The reason the history books don’t talk much about John Surratt is because his story sheds light on the real Lincoln assassination conspiracy. Surratt was John Wilkes Booth’s closest confident in a plot to kidnap President Abraham Lincoln and spirit him to Richmond to be held for ransom. This plan was supported and probably fomented by The Grey Ghost (Col. John Mosby), who controlled Northern Virgina and parts of Maryland during the Civil War. Large military operations like the kidnapping of a head-of-state run through chains-of-command, and captains like Booth report to colonels like Mosby who report to Supreme Commanders. The kidnap plan involved dozens of secret accomplices, as well as a large cavalry unit, which was massed near the border on the eve of its execution. But since Booth and Surratt were surrounded by double agents, the kidnapping was easily thwarted through a shift in the president’s itinerary. Yet instead of arresting the plotters as one might have expected, the War Department left them all in place.
Surratt fled the country when he learned the kidnap had suddenly turned to murder as he wanted no part of it. He hid first in Canada, then Ireland, then Italy, then Egypt, often seeking refuge inside Catholic churches. Initially, a large award had been issued for his capture and return dead-or-alive, but strangely, as soon as his trail was uncovered in Europe, Stanton rescinded the reward offer. Suddenly, the War Department seemed uninterested in Surratt, although his mother had been swiftly hanged. Eventually, Surratt was captured and brought back to Washington, where he was visited in jail by Charles Dunham posing as Sandford Conover, who offered him immunity if he committed perjury. Surratt declined the offer, went to trial, and the case ended with a hung jury.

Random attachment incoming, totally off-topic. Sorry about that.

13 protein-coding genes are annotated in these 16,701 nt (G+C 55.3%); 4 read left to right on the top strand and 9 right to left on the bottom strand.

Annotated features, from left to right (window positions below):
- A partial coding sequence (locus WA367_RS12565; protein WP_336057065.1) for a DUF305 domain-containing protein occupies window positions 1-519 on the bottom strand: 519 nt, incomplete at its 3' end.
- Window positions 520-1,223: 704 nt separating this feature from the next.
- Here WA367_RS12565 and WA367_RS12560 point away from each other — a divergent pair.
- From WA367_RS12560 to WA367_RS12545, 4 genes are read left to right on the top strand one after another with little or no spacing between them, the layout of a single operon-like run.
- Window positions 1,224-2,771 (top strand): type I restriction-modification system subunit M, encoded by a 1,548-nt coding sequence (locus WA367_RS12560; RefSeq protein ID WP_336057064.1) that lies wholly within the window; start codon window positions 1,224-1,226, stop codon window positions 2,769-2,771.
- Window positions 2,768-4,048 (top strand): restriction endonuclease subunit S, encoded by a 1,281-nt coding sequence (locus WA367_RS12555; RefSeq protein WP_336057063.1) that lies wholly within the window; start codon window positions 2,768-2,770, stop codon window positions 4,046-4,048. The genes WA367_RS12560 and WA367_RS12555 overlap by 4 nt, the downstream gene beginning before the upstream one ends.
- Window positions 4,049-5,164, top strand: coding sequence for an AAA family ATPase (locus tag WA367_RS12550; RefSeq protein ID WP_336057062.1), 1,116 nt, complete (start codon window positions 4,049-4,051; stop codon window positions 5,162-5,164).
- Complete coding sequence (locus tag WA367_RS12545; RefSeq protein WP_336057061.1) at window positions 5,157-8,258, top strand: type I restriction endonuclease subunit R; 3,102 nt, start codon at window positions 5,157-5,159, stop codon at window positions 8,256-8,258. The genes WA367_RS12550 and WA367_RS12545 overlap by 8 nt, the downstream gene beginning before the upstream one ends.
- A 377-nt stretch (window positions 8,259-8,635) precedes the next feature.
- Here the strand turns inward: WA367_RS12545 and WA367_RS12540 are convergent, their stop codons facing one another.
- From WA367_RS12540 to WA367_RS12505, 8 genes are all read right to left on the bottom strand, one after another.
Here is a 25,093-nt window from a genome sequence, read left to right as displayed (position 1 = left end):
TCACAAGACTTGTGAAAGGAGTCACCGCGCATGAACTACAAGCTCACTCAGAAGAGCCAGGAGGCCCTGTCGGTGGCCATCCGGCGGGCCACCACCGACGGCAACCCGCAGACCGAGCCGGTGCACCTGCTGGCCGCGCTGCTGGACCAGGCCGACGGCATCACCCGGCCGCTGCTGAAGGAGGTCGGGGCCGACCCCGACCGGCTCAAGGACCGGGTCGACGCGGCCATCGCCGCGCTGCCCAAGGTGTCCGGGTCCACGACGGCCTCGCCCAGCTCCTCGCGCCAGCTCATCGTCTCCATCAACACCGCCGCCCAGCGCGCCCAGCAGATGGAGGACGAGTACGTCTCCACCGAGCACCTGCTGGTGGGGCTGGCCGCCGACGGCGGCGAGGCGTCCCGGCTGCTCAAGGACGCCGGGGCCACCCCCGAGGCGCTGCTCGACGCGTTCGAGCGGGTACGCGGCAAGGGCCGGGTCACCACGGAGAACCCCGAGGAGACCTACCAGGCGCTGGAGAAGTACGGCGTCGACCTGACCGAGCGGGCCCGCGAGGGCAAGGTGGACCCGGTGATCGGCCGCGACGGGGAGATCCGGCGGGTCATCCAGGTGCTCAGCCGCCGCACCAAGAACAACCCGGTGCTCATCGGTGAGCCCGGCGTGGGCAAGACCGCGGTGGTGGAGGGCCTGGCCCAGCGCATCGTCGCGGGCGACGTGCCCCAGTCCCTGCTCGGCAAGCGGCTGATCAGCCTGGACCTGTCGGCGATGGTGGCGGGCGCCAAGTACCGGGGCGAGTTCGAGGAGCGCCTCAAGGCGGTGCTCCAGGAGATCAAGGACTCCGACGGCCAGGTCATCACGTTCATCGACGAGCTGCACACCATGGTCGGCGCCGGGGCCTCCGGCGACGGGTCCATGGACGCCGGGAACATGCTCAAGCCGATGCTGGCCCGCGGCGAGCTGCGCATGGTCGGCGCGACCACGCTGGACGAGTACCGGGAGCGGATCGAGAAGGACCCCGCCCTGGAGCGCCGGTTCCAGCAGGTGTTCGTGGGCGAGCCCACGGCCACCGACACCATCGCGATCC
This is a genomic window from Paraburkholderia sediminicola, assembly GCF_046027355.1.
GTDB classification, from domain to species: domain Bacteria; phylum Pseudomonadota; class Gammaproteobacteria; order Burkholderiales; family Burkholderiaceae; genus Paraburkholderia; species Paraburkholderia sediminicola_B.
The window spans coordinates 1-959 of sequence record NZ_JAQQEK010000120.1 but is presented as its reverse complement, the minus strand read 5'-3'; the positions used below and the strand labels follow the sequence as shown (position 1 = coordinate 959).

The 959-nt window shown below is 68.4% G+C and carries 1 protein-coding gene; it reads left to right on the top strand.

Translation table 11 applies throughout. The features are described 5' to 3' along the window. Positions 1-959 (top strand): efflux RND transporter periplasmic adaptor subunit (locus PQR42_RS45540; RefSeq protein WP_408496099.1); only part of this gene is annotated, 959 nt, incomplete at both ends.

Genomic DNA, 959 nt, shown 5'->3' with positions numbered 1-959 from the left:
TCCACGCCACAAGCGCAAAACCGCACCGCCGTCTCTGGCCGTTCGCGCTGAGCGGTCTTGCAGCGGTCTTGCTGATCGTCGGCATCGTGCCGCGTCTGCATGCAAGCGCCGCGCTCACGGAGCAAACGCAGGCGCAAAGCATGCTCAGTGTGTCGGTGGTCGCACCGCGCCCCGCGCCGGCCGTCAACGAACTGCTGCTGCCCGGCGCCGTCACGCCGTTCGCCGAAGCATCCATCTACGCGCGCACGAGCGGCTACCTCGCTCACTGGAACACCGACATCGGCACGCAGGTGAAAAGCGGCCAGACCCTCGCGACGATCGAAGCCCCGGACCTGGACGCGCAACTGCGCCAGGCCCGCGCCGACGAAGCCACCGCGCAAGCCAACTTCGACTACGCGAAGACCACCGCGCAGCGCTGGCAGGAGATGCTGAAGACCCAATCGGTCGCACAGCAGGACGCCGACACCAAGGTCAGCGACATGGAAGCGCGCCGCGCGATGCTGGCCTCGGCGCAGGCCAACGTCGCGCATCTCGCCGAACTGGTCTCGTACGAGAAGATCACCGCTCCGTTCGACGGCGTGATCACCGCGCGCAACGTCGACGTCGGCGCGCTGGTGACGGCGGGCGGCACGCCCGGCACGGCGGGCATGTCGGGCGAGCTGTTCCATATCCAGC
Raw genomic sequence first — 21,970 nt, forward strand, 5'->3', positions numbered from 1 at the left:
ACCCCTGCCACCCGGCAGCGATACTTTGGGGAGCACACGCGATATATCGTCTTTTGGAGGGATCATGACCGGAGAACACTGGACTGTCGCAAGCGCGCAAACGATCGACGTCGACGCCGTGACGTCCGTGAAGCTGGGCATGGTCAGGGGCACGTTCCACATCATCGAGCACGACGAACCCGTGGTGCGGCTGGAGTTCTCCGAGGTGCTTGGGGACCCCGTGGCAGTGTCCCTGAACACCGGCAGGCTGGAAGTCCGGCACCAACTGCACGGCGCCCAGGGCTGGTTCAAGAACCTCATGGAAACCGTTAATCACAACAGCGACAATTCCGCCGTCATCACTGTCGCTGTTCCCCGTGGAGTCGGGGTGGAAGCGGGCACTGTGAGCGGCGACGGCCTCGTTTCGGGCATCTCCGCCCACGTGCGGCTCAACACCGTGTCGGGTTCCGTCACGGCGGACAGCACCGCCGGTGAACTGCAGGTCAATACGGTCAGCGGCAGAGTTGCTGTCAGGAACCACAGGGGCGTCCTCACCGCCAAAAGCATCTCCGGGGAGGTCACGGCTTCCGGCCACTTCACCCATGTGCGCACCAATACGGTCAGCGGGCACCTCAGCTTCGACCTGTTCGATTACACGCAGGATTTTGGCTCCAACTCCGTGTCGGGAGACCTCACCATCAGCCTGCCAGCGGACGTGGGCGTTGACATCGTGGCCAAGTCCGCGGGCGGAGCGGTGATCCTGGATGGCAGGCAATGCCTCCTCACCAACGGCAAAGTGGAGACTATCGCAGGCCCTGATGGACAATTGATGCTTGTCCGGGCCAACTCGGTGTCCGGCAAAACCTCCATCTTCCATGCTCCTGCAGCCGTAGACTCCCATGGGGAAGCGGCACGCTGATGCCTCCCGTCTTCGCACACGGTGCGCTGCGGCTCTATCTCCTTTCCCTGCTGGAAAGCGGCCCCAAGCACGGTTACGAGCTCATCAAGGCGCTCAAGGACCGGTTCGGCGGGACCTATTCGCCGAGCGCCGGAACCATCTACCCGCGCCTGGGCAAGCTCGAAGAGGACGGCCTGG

Surratt never denied involvement in the kidnap plot, but despite employing every possible trick to convict him, the government was unable to connect Surratt with the murder. This was a civil trial, and not a military tribunal like the one his mother had faced and not so easily manipulated. After Surratt walked free, it opened some minds to the possibility of a cover-up, and some became angry learning that the first woman executed in American history might have been a patsy.